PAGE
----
With VMware Fusion now in its fourth and final beta, the company has stated that Fusion will become generally available...
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by the end of August for a suggested retail price of $79.99. Until that point, VMware is offering beta testers the right to pre-order Fusion for an introductory price of $39.99.
Fusion is VMware Inc.'s virtualization platform for Intel-based Mac OS X desktops. Like the product VMware is trying to upset – SWSoft's Parallels Desktop – Fusion allows end users to run native Windows applications at the same time as Mac OS X. Apple's own BootCamp allows users to boot in to either Windows or Mac OS X, but not simultaneously.
The Fusion 4 beta that was made available last week showcases a new feature called 'Unity' that allows users to run Windows XP applications 'headless,' i.e., without viewing the rest of the Windows desktop environment. Parallels calls similar functionality 'Coherence.'
Technically, Fusion relies on the same underlying technology as VMware's developer-oriented Workstation, which runs on Microsoft Windows. Like Workstation, Fusion supports VirtualSMP and native 64-bit guests. But "Fusion is not Workstation," asserted Pat Lee, VMware senior product manager. "Fusion is designed for the everyday end user, not for technical users that need a full dev/test environment," Lee said. For example, Fusion focuses on making it easy to install Windows, and does not include Workstation's Rewind/Replay function.
But IT managers nevertheless look forward to Fusion's general availability to relieve some of the burden of supporting both Windows and Mac OS platforms.
At Bowdoin College in Brunswick, Maine, systems engineer Tim Antonowicz estimates that approximately 40% of his user base runs Mac OS. "It's really taken off in conjunction with iPods and iTunes – kids are really latching on to that," he said. For Antonowicz, that increase in the Mac user base has meant extra working supporting different client applications, for example, Microsoft Entourage in addition to Outlook.
"Entourage doesn't have the functionality of Outlook; it's kind of kludged product," Antonowicz said. With Fusion, Bowdoin's IT staff can stop supporting Entourage, and have Mac users run Outlook with Fusion. Going forward, Antonowicz anticipates creating virtual machine templates that contain all the applications a given lab or student might need. With Fusion, students could run that same VM regardless of whether they had a Mac or a PC.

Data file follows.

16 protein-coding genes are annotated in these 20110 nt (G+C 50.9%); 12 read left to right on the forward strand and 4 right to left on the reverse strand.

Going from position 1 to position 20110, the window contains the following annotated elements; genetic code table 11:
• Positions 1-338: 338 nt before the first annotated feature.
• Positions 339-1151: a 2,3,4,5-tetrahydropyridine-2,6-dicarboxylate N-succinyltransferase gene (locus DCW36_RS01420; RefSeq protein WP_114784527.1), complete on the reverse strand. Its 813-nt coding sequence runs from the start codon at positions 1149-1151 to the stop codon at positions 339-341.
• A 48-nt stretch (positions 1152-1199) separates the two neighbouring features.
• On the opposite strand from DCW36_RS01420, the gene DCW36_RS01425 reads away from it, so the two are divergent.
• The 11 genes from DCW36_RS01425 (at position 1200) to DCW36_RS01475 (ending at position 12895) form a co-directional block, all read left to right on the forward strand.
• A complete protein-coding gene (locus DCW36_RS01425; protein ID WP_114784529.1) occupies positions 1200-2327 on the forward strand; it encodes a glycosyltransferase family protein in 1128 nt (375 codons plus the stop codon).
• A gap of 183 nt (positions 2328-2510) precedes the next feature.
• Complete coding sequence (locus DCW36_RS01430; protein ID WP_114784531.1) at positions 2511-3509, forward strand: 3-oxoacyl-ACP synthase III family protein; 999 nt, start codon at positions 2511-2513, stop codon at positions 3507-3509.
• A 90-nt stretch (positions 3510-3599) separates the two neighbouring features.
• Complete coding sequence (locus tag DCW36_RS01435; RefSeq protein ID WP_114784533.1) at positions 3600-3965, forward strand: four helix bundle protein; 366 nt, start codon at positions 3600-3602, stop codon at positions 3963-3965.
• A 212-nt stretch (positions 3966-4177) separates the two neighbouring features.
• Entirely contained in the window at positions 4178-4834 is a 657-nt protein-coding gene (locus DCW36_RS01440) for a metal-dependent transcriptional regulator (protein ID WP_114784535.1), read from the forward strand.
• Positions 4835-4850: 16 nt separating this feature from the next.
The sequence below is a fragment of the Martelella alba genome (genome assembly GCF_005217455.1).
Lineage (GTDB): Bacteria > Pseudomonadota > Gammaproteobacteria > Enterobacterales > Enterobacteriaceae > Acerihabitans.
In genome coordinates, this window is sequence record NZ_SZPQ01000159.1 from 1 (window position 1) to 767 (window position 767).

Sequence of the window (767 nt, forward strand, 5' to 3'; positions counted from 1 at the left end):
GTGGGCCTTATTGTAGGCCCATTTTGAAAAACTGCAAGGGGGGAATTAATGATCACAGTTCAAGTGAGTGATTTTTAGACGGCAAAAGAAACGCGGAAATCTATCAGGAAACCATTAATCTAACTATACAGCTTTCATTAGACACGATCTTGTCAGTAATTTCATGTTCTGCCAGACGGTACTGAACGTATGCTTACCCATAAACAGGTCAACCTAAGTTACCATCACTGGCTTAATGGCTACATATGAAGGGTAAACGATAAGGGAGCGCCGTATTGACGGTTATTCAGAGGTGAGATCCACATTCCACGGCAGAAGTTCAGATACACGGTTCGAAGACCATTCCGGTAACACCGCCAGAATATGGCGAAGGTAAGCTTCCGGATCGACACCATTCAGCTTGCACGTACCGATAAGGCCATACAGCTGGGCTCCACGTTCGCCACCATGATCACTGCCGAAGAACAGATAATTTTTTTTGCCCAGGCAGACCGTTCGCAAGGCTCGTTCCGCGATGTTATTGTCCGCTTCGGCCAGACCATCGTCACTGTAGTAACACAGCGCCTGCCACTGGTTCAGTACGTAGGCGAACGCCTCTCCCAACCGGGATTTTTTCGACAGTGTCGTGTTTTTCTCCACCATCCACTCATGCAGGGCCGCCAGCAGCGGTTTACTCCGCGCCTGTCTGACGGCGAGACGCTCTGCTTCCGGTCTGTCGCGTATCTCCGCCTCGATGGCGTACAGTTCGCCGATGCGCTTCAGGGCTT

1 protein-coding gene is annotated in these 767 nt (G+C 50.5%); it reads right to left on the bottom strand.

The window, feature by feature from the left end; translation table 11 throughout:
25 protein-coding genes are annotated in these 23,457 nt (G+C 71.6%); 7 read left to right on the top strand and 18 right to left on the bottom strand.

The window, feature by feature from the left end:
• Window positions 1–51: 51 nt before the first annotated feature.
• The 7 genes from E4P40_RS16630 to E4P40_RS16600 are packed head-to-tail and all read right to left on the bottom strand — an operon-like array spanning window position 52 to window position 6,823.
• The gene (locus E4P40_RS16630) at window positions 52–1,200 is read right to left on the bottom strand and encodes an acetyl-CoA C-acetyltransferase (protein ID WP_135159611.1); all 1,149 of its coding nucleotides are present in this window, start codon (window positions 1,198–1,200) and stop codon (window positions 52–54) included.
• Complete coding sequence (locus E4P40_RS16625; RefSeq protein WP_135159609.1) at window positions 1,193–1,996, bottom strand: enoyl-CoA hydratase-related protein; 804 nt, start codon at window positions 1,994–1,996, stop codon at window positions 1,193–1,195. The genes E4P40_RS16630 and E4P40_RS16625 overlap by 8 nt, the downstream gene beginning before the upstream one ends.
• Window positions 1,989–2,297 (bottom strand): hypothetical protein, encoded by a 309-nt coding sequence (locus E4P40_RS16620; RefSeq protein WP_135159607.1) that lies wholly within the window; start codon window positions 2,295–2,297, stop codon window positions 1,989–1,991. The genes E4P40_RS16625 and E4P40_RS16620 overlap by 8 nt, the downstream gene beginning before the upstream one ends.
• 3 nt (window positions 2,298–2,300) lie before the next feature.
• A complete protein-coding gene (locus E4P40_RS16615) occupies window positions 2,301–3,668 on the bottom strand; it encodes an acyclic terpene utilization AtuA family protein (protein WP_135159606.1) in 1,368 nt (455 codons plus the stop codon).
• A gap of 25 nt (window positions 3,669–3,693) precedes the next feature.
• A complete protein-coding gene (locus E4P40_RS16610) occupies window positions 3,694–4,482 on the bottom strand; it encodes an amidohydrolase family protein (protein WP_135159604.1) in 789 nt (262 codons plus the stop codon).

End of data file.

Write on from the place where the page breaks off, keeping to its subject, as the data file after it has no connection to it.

Fusion could also reduce Bowdoin's hardware infrastructure needs. As it stands, all Bowdoin classrooms are "digitally enhanced" with a PC and a Macintosh in every room. By standardizing on a Mac running VMware Fusion, Bowdoin will reduce the amount of hardware and infrastructure it needs to purchase, install and support, while still providing students with access to all their applications.
Apple hardware, of course, tends to be more expensive than PC hardware, but, Antonowicz reasoned, "we'll only have to buy one box, not two."
Meanwhile, in mainstream IT departments, it's less clear what the need for products like Fusion or Parallels may be. Apple's internal sales numbers suggest its share of the desktop market is increasing, but it's unclear by how much. "Clearly, Apple has experienced a resurgence as a company, largely because of the iPod, and there's a sort of a halo around it," said Gordon Haff, principal IT adviser at Illuminata, a research firm in Nashua, N.H. Whatever the market share numbers may be, "[Apple's] move to Intel plus virtualization has created a relatively easy pat to running Windows apps on a Macintosh. If you have an employee that prefers a Mac but still needs to run a few Windows apps, that's no longer a showstopper."
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